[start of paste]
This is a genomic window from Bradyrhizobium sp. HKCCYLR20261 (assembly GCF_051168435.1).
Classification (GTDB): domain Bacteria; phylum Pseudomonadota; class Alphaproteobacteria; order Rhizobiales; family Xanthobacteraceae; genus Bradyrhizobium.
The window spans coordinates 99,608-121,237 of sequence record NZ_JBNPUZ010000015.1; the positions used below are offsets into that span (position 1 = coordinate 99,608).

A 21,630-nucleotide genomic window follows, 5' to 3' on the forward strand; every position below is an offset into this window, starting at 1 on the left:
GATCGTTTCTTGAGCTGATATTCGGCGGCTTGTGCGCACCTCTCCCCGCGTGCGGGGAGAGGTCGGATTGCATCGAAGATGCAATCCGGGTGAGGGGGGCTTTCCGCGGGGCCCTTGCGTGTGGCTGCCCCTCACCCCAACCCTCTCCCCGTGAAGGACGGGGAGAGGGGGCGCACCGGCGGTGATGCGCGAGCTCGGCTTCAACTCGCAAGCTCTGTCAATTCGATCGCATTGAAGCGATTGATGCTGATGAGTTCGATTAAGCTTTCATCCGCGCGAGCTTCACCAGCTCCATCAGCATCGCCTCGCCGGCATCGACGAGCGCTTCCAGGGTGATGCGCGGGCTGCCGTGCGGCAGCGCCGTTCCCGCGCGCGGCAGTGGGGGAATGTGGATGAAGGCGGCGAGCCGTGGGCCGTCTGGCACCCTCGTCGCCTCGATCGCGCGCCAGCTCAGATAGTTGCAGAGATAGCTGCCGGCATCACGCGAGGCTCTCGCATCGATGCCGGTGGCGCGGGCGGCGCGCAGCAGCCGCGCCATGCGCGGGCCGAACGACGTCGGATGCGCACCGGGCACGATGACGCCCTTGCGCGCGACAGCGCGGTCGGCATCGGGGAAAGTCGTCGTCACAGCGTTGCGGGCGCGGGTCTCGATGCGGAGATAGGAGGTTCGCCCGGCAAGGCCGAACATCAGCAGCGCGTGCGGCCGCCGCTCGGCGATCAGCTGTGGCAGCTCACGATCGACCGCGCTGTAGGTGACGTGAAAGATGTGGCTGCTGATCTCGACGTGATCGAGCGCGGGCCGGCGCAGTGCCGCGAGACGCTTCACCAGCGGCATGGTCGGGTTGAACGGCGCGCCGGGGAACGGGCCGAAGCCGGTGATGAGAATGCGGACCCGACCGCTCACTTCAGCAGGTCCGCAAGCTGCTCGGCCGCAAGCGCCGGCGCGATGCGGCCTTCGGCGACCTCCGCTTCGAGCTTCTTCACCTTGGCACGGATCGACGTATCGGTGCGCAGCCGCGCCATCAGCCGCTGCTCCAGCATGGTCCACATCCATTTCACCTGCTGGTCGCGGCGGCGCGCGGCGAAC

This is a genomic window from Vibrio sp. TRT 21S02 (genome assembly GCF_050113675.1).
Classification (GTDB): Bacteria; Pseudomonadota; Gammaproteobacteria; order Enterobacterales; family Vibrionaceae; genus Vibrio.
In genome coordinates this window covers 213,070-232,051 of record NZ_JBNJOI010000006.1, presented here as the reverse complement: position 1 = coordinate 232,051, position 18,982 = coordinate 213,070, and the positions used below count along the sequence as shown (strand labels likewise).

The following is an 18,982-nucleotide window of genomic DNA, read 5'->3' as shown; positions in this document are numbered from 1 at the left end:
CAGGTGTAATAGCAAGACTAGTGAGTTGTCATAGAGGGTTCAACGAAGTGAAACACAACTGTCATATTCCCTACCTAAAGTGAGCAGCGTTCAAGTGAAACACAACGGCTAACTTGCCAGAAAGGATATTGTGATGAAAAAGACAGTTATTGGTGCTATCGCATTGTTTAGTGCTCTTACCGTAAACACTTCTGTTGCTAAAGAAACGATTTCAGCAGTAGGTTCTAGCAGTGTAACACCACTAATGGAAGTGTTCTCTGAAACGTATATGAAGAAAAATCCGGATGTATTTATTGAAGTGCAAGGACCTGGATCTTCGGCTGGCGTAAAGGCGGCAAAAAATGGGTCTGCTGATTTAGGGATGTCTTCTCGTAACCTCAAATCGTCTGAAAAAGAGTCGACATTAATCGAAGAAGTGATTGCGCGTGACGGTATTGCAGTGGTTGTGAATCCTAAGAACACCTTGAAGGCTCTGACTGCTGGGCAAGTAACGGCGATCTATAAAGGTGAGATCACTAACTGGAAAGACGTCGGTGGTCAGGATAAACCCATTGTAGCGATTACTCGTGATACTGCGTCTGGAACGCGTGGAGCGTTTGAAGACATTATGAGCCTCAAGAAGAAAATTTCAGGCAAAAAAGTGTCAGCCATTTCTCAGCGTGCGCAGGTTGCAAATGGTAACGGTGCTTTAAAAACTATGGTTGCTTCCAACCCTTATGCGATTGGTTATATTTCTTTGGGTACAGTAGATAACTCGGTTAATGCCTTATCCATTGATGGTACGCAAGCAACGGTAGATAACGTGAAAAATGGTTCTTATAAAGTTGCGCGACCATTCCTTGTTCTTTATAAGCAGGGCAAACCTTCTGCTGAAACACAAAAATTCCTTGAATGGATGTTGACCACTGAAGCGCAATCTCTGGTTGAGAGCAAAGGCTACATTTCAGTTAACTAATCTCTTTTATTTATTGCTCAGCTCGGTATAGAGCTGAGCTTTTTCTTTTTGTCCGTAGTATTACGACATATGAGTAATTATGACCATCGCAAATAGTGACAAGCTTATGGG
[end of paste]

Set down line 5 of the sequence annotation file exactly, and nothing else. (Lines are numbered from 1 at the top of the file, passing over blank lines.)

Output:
GATCGTTTCTTGAGCTGATATTCGGCGGCTTGTGCGCACCTCTCCCCGCGTGCGGGGAGAGGTCGGATTGCATCGAAGATGCAATCCGGGTGAGGGGGGCTTTCCGCGGGGCCCTTGCGTGTGGCTGCCCCTCACCCCAACCCTCTCCCCGTGAAGGACGGGGAGAGGGGGCGCACCGGCGGTGATGCGCGAGCTCGGCTTCAACTCGCAAGCTCTGTCAATTCGATCGCATTGAAGCGATTGATGCTGATGAGTTCGATTAAGCTTTCATCCGCGCGAGCTTCACCAGCTCCATCAGCATCGCCTCGCCGGCATCGACGAGCGCTTCCAGGGTGATGCGCGGGCTGCCGTGCGGCAGCGCCGTTCCCGCGCGCGGCAGTGGGGGAATGTGGATGAAGGCGGCGAGCCGTGGGCCGTCTGGCACCCTCGTCGCCTCGATCGCGCGCCAGCTCAGATAGTTGCAGAGATAGCTGCCGGCATCACGCGAGGCTCTCGCATCGATGCCGGTGGCGCGGGCGGCGCGCAGCAGCCGCGCCATGCGCGGGCCGAACGACGTCGGATGCGCACCGGGCACGATGACGCCCTTGCGCGCGACAGCGCGGTCGGCATCGGGGAAAGTCGTCGTCACAGCGTTGCGGGCGCGGGTCTCGATGCGGAGATAGGAGGTTCGCCCGGCAAGGCCGAACATCAGCAGCGCGTGCGGCCGCCGCTCGGCGATCAGCTGTGGCAGCTCACGATCGACCGCGCTGTAGGTGACGTGAAAGATGTGGCTGCTGATCTCGACGTGATCGAGCGCGGGCCGGCGCAGTGCCGCGAGACGCTTCACCAGCGGCATGGTCGGGTTGAACGGCGCGCCGGGGAACGGGCCGAAGCCGGTGATGAGAATGCGGACCCGACCGCTCACTTCAGCAGGTCCGCAAGCTGCTCGGCCGCAAGCGCCGGCGCGATGCGGCCTTCGGCGACCTCCGCTTCGAGCTTCTTCACCTTGGCACGGATCGACGTATCGGTGCGCAGCCGCGCCATCAGCCGCTGCTCCAGCATGGTCCACATCCATTTCACCTGCTGGTCGCGGCGGCGCGCGGCGAAC